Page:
ISIS used chemical weapons against the Kurds, US officials say

ISIS used chemical weapons against the Kurds, US officials say
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The Islamic State in Iraq and Syria (ISIS) used chemical weapons against the Kurdish peshmerga in August, two U.S. defense officials tell The Hill. 

The officials said they have confirmed that ISIS used chemical weapons during fighting in northern Iraq and that the Kurdish military — a staunch ally of the United States — was targeted.

“We can confirm some type of chemical weapon was employed by ISIL in that August mortar attack,” a U.S. defense official told The Hill on the condition of anonymity, using another acronym for ISIS.

A second U.S. defense official said ISIS used sulfur mustard in the attack, which took place in the city of Makhmur. 

James Clapper, the nation’s top intelligence official, last week acknowledged for the first time that ISIS has used chemical weapons in Iraq and Syria but did not specify where.

“ISIL has also used toxic chemicals in Iraq and Syria, including the blister agent sulfur mustard,” the director of national intelligence said. 

The U.S. military sent mortar fragments from the August attack to a lab in the U.S. for additional testing after a preliminary field test showed the presence of mustard agent.

During that August attack, ISIS launched 45 120-millimeter mortar shells tipped with chemical heads believed to contain mustard gas on peshmerga positions, according to information provided by the Kurdistan Regional Government.

A number of peshmerga suffered burns, and about 60 suffered injuries to their throats, the regional government said.

Rep. Joe WilsonJoe WilsonObama left nuclear waste in South Carolina, Trump can clean it up Congress to take up North Korea travel ban legislation as soon as next month: report An unlikely home in DC MORE (R-S.C.), chairman of the House Armed Services subcommittee on emerging threats, called ISIS’s ability to manufacture chemical weapons a “grave threat” to U.S. troops and American families at home.

“We need a strong President who has a plan to defeat ISIS and enact a strategy of peace through strength,” Wilson said in a statement to The Hill.

Clapper said at a conference in Germany on Friday that ISIS had used “industrial chemicals,” notably mustard gas, multiple times in the Middle East against adversaries and that ISIS would like to use chemical weapons against the U.S.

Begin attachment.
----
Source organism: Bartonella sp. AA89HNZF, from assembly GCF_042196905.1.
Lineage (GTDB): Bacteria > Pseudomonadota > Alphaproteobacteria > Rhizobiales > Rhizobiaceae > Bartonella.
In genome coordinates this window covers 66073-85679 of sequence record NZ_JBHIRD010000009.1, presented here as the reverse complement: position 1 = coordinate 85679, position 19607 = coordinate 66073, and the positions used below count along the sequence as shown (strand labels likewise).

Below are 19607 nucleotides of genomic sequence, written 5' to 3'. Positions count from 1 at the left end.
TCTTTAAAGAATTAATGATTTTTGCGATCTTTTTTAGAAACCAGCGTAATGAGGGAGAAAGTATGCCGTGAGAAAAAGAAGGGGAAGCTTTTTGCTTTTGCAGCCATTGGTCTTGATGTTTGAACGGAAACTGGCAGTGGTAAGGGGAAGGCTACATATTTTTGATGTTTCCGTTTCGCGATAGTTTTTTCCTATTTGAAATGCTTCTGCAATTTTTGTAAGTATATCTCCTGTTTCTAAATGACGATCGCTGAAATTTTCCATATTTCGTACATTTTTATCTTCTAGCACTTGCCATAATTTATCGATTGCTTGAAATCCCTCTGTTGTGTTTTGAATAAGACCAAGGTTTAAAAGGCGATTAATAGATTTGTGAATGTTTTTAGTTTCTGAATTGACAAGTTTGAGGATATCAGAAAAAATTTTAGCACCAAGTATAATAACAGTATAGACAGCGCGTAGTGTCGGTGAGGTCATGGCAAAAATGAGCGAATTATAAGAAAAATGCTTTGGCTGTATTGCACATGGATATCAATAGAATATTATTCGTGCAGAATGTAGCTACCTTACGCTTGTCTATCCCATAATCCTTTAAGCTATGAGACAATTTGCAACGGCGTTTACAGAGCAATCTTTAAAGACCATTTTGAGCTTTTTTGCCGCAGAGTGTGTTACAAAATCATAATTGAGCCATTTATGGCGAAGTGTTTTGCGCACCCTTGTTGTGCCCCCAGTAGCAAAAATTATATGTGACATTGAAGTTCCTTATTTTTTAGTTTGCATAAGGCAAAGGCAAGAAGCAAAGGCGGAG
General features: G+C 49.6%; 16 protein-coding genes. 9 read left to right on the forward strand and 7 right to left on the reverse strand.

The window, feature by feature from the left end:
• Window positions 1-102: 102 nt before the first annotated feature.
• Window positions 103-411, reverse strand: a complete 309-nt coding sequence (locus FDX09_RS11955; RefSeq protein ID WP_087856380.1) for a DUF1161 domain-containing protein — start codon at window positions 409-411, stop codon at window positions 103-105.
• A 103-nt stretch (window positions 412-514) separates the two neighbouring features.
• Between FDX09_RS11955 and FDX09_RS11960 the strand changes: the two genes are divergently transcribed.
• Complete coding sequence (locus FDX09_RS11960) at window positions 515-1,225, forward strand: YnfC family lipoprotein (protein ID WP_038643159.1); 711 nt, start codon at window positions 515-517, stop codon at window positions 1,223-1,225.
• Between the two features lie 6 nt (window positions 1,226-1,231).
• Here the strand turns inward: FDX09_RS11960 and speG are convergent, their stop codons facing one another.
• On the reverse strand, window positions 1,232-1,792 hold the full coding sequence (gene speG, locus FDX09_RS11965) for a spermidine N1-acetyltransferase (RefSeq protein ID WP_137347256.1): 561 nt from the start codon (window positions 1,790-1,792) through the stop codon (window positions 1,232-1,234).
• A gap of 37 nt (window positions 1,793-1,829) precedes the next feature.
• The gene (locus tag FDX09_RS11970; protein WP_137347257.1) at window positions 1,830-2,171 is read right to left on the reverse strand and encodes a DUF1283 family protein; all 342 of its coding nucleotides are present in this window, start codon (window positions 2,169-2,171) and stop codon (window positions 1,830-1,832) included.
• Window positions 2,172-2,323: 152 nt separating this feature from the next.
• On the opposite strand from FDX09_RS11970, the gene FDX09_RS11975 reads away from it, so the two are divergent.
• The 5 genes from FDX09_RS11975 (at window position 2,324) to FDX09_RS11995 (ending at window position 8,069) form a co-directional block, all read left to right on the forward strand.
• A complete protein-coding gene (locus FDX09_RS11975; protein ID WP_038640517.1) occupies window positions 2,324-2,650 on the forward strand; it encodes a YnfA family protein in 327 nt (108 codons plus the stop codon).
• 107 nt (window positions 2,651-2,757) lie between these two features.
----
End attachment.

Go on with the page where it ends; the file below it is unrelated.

He did not specify whether that meant an attack on the U.S. homeland or against U.S. troops abroad.

CIA Director John Brennan spoke publicly about the issue recently, saying on CBS News’s “60 Minutes” Sunday that the CIA believes ISIS has the ability to manufacture small quantities of chlorine and mustard.

Those comments reflect the U.S.’s testing of about 10 different samples collected from the battlefield that show a rudimentary ability to manufacture chlorine and mustard into weapons, according to the second U.S. defense official.

ISIS’s usage of chemical weapons could put U.S. troops at risk.

There are currently about 3,700 U.S. troops in Iraq, including some in Makhmur, where the U.S. has a new joint operations command center with the Iraqis.

ISIS has attacked Makhmur as recently as Jan. 24. 

There are also several hundred U.S. troops about 40 miles north of Makhmur, in Erbil, where the U.S. has a joint operations center. There, U.S. personnel are training, advising and assisting Kurdish peshmerga at the battalion level, which brings them closer to the battlefield than when they work with regular Iraqi army forces.

In some cases, U.S. forces are partnering with Kurdish peshmerga on combat operations. In one such raid in Hawija to rescue hostages from ISIS last October, one Army Delta Force soldier was fatally wounded.

U.S. troops could possibly get even closer as the Iraqi security forces and peshmerga prepare to take back Mosul, which is only 50 miles away from Makhmur and Erbil. 

The second U.S. defense official said there is no indication ISIS is stockpiling any chemical weapons to use in the Mosul offensive.